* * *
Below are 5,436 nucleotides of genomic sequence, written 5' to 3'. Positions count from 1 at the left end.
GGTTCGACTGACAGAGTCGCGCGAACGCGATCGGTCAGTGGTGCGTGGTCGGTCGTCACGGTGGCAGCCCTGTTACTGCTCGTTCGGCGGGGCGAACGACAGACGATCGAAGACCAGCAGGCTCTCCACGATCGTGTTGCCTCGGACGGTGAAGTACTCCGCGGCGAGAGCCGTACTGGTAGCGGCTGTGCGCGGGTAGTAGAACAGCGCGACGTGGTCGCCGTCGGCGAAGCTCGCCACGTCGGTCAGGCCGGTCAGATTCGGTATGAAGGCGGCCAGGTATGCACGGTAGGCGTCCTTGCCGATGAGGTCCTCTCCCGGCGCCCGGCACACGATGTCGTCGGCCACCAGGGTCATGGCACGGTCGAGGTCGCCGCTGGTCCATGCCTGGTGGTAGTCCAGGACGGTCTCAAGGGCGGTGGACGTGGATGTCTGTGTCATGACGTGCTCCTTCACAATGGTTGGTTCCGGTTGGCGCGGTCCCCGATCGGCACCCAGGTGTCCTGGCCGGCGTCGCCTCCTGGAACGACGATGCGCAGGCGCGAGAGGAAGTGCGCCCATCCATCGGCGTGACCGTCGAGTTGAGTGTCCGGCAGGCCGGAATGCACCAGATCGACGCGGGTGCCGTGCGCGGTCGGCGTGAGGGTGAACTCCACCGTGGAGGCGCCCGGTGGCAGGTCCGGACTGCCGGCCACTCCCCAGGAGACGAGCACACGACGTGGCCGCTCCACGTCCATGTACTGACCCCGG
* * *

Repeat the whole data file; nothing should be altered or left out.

Below are 5,436 nucleotides of genomic sequence, written 5' to 3'. Positions count from 1 at the left end.
GGTTCGACTGACAGAGTCGCGCGAACGCGATCGGTCAGTGGTGCGTGGTCGGTCGTCACGGTGGCAGCCCTGTTACTGCTCGTTCGGCGGGGCGAACGACAGACGATCGAAGACCAGCAGGCTCTCCACGATCGTGTTGCCTCGGACGGTGAAGTACTCCGCGGCGAGAGCCGTACTGGTAGCGGCTGTGCGCGGGTAGTAGAACAGCGCGACGTGGTCGCCGTCGGCGAAGCTCGCCACGTCGGTCAGGCCGGTCAGATTCGGTATGAAGGCGGCCAGGTATGCACGGTAGGCGTCCTTGCCGATGAGGTCCTCTCCCGGCGCCCGGCACACGATGTCGTCGGCCACCAGGGTCATGGCACGGTCGAGGTCGCCGCTGGTCCATGCCTGGTGGTAGTCCAGGACGGTCTCAAGGGCGGTGGACGTGGATGTCTGTGTCATGACGTGCTCCTTCACAATGGTTGGTTCCGGTTGGCGCGGTCCCCGATCGGCACCCAGGTGTCCTGGCCGGCGTCGCCTCCTGGAACGACGATGCGCAGGCGCGAGAGGAAGTGCGCCCATCCATCGGCGTGACCGTCGAGTTGAGTGTCCGGCAGGCCGGAATGCACCAGATCGACGCGGGTGCCGTGCGCGGTCGGCGTGAGGGTGAACTCCACCGTGGAGGCGCCCGGTGGCAGGTCCGGACTGCCGGCCACTCCCCAGGAGACGAGCACACGACGTGGCCGCTCCACGTCCATGTACTGACCCCGG